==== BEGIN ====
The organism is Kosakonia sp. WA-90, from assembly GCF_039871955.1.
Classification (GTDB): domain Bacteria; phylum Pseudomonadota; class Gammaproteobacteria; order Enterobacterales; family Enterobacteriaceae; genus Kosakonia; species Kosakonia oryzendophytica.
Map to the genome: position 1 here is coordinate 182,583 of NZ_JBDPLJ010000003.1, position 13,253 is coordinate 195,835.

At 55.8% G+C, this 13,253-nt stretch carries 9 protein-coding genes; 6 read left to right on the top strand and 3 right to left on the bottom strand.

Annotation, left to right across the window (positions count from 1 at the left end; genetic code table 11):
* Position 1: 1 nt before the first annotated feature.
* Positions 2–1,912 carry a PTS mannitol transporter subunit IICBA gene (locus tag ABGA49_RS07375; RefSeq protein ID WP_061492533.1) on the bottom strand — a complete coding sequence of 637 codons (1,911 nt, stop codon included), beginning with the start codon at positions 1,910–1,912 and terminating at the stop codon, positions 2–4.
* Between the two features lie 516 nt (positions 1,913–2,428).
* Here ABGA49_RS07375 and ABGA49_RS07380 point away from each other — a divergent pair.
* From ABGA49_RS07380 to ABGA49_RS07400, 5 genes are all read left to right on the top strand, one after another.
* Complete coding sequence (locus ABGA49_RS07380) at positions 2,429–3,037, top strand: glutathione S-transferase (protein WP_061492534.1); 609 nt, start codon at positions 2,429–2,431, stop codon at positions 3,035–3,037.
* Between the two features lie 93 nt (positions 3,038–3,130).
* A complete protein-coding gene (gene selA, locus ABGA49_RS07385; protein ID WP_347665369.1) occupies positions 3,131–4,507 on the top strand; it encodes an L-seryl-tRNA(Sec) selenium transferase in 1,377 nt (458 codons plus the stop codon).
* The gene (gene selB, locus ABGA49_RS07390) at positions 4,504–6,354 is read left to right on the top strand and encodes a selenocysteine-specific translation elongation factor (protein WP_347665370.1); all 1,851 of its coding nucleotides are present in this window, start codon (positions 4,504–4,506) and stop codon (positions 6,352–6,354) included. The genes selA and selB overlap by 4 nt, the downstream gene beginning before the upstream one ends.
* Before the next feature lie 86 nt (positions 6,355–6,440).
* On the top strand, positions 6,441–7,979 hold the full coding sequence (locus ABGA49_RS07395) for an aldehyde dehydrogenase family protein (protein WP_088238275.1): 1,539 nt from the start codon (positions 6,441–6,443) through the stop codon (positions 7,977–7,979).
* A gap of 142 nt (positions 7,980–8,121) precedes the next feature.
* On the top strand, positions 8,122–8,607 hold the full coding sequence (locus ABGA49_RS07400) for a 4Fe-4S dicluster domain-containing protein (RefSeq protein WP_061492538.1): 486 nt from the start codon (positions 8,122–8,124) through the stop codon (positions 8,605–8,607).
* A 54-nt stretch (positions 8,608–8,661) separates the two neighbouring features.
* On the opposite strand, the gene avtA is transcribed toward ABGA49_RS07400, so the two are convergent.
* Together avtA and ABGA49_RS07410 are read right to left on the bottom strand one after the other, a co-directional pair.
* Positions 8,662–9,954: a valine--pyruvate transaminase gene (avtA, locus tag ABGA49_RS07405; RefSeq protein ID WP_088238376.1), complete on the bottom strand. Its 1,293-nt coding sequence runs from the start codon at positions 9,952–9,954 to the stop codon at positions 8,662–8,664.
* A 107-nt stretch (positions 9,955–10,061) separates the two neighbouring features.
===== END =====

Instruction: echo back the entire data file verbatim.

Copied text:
The organism is Kosakonia sp. WA-90, from assembly GCF_039871955.1.
Classification (GTDB): domain Bacteria; phylum Pseudomonadota; class Gammaproteobacteria; order Enterobacterales; family Enterobacteriaceae; genus Kosakonia; species Kosakonia oryzendophytica.
Map to the genome: position 1 here is coordinate 182,583 of NZ_JBDPLJ010000003.1, position 13,253 is coordinate 195,835.

At 55.8% G+C, this 13,253-nt stretch carries 9 protein-coding genes; 6 read left to right on the top strand and 3 right to left on the bottom strand.

Annotation, left to right across the window (positions count from 1 at the left end; genetic code table 11):
* Position 1: 1 nt before the first annotated feature.
* Positions 2–1,912 carry a PTS mannitol transporter subunit IICBA gene (locus tag ABGA49_RS07375; RefSeq protein ID WP_061492533.1) on the bottom strand — a complete coding sequence of 637 codons (1,911 nt, stop codon included), beginning with the start codon at positions 1,910–1,912 and terminating at the stop codon, positions 2–4.
* Between the two features lie 516 nt (positions 1,913–2,428).
* Here ABGA49_RS07375 and ABGA49_RS07380 point away from each other — a divergent pair.
* From ABGA49_RS07380 to ABGA49_RS07400, 5 genes are all read left to right on the top strand, one after another.
* Complete coding sequence (locus ABGA49_RS07380) at positions 2,429–3,037, top strand: glutathione S-transferase (protein WP_061492534.1); 609 nt, start codon at positions 2,429–2,431, stop codon at positions 3,035–3,037.
* Between the two features lie 93 nt (positions 3,038–3,130).
* A complete protein-coding gene (gene selA, locus ABGA49_RS07385; protein ID WP_347665369.1) occupies positions 3,131–4,507 on the top strand; it encodes an L-seryl-tRNA(Sec) selenium transferase in 1,377 nt (458 codons plus the stop codon).
* The gene (gene selB, locus ABGA49_RS07390) at positions 4,504–6,354 is read left to right on the top strand and encodes a selenocysteine-specific translation elongation factor (protein WP_347665370.1); all 1,851 of its coding nucleotides are present in this window, start codon (positions 4,504–4,506) and stop codon (positions 6,352–6,354) included. The genes selA and selB overlap by 4 nt, the downstream gene beginning before the upstream one ends.
* Before the next feature lie 86 nt (positions 6,355–6,440).
* On the top strand, positions 6,441–7,979 hold the full coding sequence (locus ABGA49_RS07395) for an aldehyde dehydrogenase family protein (protein WP_088238275.1): 1,539 nt from the start codon (positions 6,441–6,443) through the stop codon (positions 7,977–7,979).
* A gap of 142 nt (positions 7,980–8,121) precedes the next feature.
* On the top strand, positions 8,122–8,607 hold the full coding sequence (locus ABGA49_RS07400) for a 4Fe-4S dicluster domain-containing protein (RefSeq protein WP_061492538.1): 486 nt from the start codon (positions 8,122–8,124) through the stop codon (positions 8,605–8,607).
* A 54-nt stretch (positions 8,608–8,661) separates the two neighbouring features.
* On the opposite strand, the gene avtA is transcribed toward ABGA49_RS07400, so the two are convergent.
* Together avtA and ABGA49_RS07410 are read right to left on the bottom strand one after the other, a co-directional pair.
* Positions 8,662–9,954: a valine--pyruvate transaminase gene (avtA, locus tag ABGA49_RS07405; RefSeq protein ID WP_088238376.1), complete on the bottom strand. Its 1,293-nt coding sequence runs from the start codon at positions 9,952–9,954 to the stop codon at positions 8,662–8,664.
* A 107-nt stretch (positions 9,955–10,061) separates the two neighbouring features.